When I was in college from 2004 to 2008, Flash was arguably at its prime. It was an amazing, eye-candy-filled cesspool of terribleness. At the time, it was hard to see all of its shortcomings. It was a blank canvas where you could create whatever you wanted — and that was the problem. Flash lacked the structure that’s so necessary for solid UI/UX design.
Flash’s biggest contribution to the world was not its flashiness (pun intended) but the valuable lessons it taught us.
Content Must Be Findable
The prevalence of search was a major downfall for Flash. None of the text in a Flash website was, well, text. The words were just shapes. Search engines had no way to crawl a Flash site, index its content, or deliver it to a person after a search.
“Pages” didn’t exist either; they were just frames in a slide show. So it was impossible to link from one place in a website to another.
For these reasons alone, even the nicest and prettiest Flash websites would eventually become obsolete.
People Want Rich Interactions
Flash brought slick, interactive media to a web that otherwise lacked it. It gave us the ability to provide micro-interactions like subtle (and not-so-subtle) animations on button hovers.
Flash sites sought to be immersive experiences, and people really began to latch onto them. The web was no longer boring and static. It wasn’t necessarily “good” with Flash, but it was different. Without it, we would not have had such a demand for HTML 5, CSS 3, and JQuery.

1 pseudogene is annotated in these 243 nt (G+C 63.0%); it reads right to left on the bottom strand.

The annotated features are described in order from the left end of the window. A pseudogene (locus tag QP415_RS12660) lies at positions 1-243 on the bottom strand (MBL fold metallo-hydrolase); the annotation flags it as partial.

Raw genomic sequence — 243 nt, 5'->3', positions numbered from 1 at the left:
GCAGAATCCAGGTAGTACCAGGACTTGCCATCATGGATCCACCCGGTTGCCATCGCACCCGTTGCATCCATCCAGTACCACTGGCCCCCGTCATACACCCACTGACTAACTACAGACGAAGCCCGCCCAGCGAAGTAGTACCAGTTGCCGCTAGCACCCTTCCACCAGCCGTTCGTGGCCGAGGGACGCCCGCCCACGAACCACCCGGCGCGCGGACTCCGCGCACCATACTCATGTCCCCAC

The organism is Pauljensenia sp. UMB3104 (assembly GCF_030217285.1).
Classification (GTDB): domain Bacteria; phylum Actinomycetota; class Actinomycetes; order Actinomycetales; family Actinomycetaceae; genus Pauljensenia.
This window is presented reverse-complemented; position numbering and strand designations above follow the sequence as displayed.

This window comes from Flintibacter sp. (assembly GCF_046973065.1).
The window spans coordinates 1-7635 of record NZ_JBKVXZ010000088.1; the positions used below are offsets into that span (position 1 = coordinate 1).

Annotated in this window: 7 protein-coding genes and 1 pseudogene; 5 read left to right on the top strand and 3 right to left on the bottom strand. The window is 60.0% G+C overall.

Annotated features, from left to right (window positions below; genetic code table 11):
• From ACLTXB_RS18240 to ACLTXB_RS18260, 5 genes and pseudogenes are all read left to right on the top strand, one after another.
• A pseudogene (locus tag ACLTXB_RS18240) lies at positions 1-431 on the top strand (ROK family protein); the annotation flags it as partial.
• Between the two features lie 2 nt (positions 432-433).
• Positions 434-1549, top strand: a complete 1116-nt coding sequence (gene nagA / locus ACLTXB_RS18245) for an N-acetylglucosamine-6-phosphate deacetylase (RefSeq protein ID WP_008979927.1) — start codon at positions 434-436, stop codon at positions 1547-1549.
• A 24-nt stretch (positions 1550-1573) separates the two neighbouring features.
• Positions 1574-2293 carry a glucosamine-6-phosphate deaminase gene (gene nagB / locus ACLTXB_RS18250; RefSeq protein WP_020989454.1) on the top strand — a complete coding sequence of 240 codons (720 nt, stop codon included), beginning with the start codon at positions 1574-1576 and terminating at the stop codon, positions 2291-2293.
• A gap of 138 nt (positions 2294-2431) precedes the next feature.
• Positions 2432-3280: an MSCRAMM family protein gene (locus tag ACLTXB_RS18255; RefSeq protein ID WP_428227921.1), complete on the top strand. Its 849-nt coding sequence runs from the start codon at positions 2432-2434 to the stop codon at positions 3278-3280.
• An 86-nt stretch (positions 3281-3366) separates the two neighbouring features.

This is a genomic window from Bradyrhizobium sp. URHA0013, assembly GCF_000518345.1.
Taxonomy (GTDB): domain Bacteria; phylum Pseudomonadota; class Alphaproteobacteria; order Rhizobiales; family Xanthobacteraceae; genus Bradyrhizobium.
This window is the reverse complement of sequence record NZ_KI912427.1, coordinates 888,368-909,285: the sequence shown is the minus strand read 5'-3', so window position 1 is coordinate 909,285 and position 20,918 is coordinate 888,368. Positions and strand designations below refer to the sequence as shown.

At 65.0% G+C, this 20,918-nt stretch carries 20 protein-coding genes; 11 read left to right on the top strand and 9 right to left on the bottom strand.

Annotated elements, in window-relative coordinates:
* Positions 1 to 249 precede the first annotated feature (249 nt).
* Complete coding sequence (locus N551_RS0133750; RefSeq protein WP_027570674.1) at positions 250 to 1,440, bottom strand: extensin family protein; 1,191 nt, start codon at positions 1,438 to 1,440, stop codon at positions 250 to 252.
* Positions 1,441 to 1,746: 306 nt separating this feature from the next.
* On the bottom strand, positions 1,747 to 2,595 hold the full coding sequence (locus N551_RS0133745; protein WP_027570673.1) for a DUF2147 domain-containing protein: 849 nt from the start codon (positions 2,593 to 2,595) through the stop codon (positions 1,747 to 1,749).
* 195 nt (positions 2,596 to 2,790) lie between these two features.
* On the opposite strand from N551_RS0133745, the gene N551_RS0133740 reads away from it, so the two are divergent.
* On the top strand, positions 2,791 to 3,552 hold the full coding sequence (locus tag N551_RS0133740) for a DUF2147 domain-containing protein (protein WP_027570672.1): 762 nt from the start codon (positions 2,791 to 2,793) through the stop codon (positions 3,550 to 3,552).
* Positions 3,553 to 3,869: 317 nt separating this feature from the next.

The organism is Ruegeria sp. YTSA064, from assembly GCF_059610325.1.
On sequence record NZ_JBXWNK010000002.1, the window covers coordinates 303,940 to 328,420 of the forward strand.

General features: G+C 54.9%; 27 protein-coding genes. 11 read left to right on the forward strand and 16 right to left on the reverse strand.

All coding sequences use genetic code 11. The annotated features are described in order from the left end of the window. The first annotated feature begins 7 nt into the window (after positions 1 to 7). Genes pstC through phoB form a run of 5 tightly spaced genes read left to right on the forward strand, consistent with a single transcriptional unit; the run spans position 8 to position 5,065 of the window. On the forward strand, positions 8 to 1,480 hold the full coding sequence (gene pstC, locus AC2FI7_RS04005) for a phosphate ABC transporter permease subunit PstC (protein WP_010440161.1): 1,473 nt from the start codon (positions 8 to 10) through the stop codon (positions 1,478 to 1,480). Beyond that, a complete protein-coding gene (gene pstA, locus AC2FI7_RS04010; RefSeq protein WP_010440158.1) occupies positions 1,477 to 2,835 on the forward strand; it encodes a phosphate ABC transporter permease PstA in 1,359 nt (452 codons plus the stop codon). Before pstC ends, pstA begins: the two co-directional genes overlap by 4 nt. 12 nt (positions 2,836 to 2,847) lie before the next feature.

People Need Structure
What Flash lacked the most was universal structure. It was a sandbox where nearly anything was possible. There were no “rules” for navigation structures, font sizes were incredibly tiny, and the whitespace was nearly nonexistent.
Flash sites were stand-alone experiences that had no commonality between them. Each time a person visited a new Flash site, they had to learn how to use it. How did the navigation work? Why was all of the content shoved into this tiny, self-scrolling frame? Why did it take forever to load?!
Bringing the web back to true web technologies allowed us to also bring back the inherent structure. It emphasized why predictability is so important on the web.
The Rise of Mobile Gaming
One thing that might be overlooked was how influential Flash was in creating the mobile gaming ecosystem we have today. People loved playing quick, independently-made Flash games. They were quirky and easily accessible.
Now we have a booming industry on Google and Apple app stores filled with games like Candy Crush, all of which have roots back to Flash games.
Goodbye, Old Friend
My first portfolio site was built in Flash. Some of my favorite inspirational design sites were built in Flash (I’m looking at you, 2advanced.com). And while it’s great that Flash is done, and I won’t have to keep updating it, it was definitely a part of my early design career and will still have a place in my heart.